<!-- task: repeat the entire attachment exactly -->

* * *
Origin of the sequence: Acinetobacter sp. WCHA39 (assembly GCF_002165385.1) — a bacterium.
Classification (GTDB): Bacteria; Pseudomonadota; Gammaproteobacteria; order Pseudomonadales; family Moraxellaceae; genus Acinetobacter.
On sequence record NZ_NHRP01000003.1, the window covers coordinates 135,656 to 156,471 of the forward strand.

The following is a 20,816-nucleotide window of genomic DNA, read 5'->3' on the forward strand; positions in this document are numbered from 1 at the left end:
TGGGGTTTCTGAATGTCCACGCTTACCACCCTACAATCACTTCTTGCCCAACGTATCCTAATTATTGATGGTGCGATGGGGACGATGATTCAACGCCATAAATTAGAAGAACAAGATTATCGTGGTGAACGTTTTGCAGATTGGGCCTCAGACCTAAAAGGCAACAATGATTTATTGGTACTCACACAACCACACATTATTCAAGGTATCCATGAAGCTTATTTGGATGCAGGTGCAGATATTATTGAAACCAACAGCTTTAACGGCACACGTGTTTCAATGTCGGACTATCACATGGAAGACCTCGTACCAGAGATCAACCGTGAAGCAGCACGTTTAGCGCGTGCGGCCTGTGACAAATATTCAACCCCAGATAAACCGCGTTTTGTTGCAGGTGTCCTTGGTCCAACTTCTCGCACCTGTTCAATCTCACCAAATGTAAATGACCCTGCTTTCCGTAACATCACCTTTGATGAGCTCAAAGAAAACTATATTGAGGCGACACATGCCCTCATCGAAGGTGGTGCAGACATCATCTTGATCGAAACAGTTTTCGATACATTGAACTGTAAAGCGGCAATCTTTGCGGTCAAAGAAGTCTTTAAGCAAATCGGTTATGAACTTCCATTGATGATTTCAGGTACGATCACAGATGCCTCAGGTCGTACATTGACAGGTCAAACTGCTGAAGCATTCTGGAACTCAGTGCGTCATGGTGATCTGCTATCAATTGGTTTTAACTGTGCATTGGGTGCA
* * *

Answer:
Origin of the sequence: Acinetobacter sp. WCHA39 (assembly GCF_002165385.1) — a bacterium.
Classification (GTDB): Bacteria; Pseudomonadota; Gammaproteobacteria; order Pseudomonadales; family Moraxellaceae; genus Acinetobacter.
On sequence record NZ_NHRP01000003.1, the window covers coordinates 135,656 to 156,471 of the forward strand.

The following is a 20,816-nucleotide window of genomic DNA, read 5'->3' on the forward strand; positions in this document are numbered from 1 at the left end:
TGGGGTTTCTGAATGTCCACGCTTACCACCCTACAATCACTTCTTGCCCAACGTATCCTAATTATTGATGGTGCGATGGGGACGATGATTCAACGCCATAAATTAGAAGAACAAGATTATCGTGGTGAACGTTTTGCAGATTGGGCCTCAGACCTAAAAGGCAACAATGATTTATTGGTACTCACACAACCACACATTATTCAAGGTATCCATGAAGCTTATTTGGATGCAGGTGCAGATATTATTGAAACCAACAGCTTTAACGGCACACGTGTTTCAATGTCGGACTATCACATGGAAGACCTCGTACCAGAGATCAACCGTGAAGCAGCACGTTTAGCGCGTGCGGCCTGTGACAAATATTCAACCCCAGATAAACCGCGTTTTGTTGCAGGTGTCCTTGGTCCAACTTCTCGCACCTGTTCAATCTCACCAAATGTAAATGACCCTGCTTTCCGTAACATCACCTTTGATGAGCTCAAAGAAAACTATATTGAGGCGACACATGCCCTCATCGAAGGTGGTGCAGACATCATCTTGATCGAAACAGTTTTCGATACATTGAACTGTAAAGCGGCAATCTTTGCGGTCAAAGAAGTCTTTAAGCAAATCGGTTATGAACTTCCATTGATGATTTCAGGTACGATCACAGATGCCTCAGGTCGTACATTGACAGGTCAAACTGCTGAAGCATTCTGGAACTCAGTGCGTCATGGTGATCTGCTATCAATTGGTTTTAACTGTGCATTGGGTGCA